This is the sad story of Johann-Jakob Hauswirth. He was a true artist a visual poet of nation’s folklore, but he didn’t know it. He was born in Bernese Saanen in July 1809 from Benedikt and Margrit Luzia Jaggi. He spent his life in Pays-d’Enhault around Château-d’Œx.
He worked as lumberjack and coal burner and was hired by farmers in the area. In the evening, when he was in the farmer’s chalets, he took out paper and scissors and made his cutouts, then he gave them as gift to his guests.
This paper lace were conserved as bookmarks in the family’s Bible or in Psalm’s Book and so Hauswirth was given the nickname of Grand des Marques or Le Vieux des Marques.
He was also known as Trébocons, which means three pieces, as he was tall and big, and had to lean continuously, keeping his head down, as he entered in the wood chalets with low doorways and ceilings. There are not many informations on Hauswirth’s whereabouts, but he probably spent his early years in Simmenthal.
In his first 40 years he didn’t cut and he never married. He was probably a self taught artist. The only trace in the records of the commune of Château-d’Oex was a refusal, in 1847, for a resident’s permit.
He began cutting with folding black or white paper and later, from 1847, he adopted colored paper. The subjects are scene of the rural life he saw and observed, adorned with colorful large bouquets. He moved from farm to farm with his big cart offering his service and he donated his paper cut to the people who were offering him food. He was used to cut them in his house in the long winter evening with his big hands and his thick fingers; he added additional wire rings to his scissors in order to better guide the instrument.
Hauswirth’s was not conscious of his importance and his talent and lived his last third of his life in solitude and in extreme poverty, in a self-made hut on the road to l’Etivaz, at the entrance to the wild Pissot Gorge. He died there alone on March 29th 1871.
He never sought realism in his works, as he created and ideal world of harmony and symmetry, with small peasants working idillically in nature, cheerful couples and horsemen. For the larger compositions of country life subjects as baptism, folk festivals, alpine hunts he wanted a more gay effect, so he searched for discarded color paper in the villages.
His alpine papercuts often shows this pattern: there is a farm on the bottom and a trail winds up to the alpine hut, usually equipped with utensils for cheese making. He used to cut single pieces and compose it in a collage. The closed garden gate, which can be found in many cuts, could represent a symbol of his loneliness. He was awesome cutting at trees and he created many stylized variant designs. Most of the papercuts were signed and decorated with the Bernese armed bear and shield.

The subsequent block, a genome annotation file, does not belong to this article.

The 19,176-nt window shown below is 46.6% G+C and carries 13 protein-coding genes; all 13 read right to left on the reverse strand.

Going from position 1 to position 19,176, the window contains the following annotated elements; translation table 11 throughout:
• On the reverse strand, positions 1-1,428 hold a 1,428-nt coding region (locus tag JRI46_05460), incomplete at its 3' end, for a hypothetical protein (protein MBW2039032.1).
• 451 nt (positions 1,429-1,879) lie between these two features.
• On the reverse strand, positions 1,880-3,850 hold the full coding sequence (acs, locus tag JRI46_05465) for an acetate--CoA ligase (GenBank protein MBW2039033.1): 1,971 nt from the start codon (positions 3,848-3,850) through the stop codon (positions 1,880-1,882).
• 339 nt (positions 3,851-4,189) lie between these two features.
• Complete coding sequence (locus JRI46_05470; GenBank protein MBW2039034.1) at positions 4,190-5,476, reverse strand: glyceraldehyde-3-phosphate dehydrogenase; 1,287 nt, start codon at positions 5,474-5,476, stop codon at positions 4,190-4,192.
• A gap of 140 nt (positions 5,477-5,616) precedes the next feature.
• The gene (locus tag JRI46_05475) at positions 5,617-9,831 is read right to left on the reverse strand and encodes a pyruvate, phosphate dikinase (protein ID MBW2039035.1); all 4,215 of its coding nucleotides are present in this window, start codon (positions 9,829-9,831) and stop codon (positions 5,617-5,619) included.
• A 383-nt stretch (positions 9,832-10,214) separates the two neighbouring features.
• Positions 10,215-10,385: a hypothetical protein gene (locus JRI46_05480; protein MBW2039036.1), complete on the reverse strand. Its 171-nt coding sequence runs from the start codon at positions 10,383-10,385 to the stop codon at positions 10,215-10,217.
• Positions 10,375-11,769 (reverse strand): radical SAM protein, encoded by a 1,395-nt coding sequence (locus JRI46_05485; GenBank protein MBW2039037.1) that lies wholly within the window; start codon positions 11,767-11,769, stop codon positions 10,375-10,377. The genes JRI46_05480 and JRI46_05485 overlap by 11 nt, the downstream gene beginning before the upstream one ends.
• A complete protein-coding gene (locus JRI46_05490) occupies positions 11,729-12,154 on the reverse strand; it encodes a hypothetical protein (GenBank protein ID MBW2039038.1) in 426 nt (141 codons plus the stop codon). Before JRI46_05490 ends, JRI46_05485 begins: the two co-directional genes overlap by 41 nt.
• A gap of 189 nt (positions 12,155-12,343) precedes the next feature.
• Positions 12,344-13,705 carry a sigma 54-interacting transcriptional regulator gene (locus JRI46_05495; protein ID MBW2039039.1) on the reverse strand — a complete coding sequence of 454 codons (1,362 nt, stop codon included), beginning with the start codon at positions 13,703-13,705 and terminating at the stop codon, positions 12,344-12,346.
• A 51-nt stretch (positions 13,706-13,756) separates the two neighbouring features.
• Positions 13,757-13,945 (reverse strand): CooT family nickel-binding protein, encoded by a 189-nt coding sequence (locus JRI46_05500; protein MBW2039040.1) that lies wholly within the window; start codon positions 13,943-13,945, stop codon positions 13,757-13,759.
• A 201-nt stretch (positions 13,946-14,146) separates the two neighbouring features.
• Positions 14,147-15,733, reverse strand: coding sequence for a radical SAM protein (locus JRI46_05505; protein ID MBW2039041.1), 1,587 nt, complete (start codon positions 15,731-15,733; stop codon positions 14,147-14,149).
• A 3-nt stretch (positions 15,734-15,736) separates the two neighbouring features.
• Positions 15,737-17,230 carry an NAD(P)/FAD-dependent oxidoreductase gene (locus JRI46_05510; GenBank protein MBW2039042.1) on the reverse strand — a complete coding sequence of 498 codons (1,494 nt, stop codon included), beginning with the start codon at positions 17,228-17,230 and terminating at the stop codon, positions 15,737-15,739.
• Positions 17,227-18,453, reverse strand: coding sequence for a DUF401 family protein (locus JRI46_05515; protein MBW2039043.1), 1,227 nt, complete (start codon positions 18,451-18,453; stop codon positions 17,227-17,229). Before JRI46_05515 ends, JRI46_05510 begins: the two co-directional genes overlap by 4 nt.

His art remained ignored more than forty years after his death and it came to light when painter Theodore Delachaux became curator at Museum of Ethnography in Neuchatel. He accompanied his brother, a doctor, on his visits and he discovered this amazing papercut framed in the farmhouse kitchens and immediately recognized their unique artistic value.
There was the danger that these works of art could be lost, as the Château-d’Oex region was an important tourist resort. Thanks to the prompt actions of the members of the Musée du Vieux Pays-d’Enhaut, this wonderful heritage was saved and now more than thirty original Hauswirth’s creations are in the Museum’s collection.
Bibliography: Christian Rubi, Scherenschnitte aus hundert Jahern. Johann Jakob Hauswirth, Louis Saugy und Christian Schwizgebel. Ein Beitrag zur schweizerischen Volkskunstforschung, Bern, Stuttgart, 1959, Hans Huber; Charles Apothéloz, Christophe Bernoulli, René Creux, Meisterwerke des Scherenschnitts J.J. Hauswirth, L. Saugy, Zürich, 1978, Buchclub Ex Libris; Charles Apothéloz, ed. by Laura Casalis, transl. from the French by Michael Langley, Paper cuts by Johann-Jakob Hauswirth and Louis-David Saugy, London, 1980, Thames and Hudson; Guy Filippa et al., Blick in eine Idylle Schweizer Volkskunst und naive Malerei aus vier Jahrhunderten, Bern, 1983, Benteli; Alfred Schneider, Vom Baum zum Lebensbaum Bild und Sinnbild im Scherenschnitt (De l’arbre à l’arbre de vie : présence et symbole dans le découpage), Flendruz, 1996 Editions Centre du Découpage Claude Allegri; La nature au bout des ciseaux hommage aux découpeurs du Pays-d’Enhaut, un film de Géraldine Henchoz et Jean-Frédéric Henchoz, 2007; Enigma Helvetia. Arti, riti e miti della Svizzera moderna, catalogo della mostra, Museo cantonale d’arte, Lugano; Museo d’Arte della Città di Lugano, 27.4.–17.8.2008; Felicitas Oehler, Querschnitt Schweizer Scherenschnitte aus fünf Jahrhunderten, Bern, 2013, Haupt.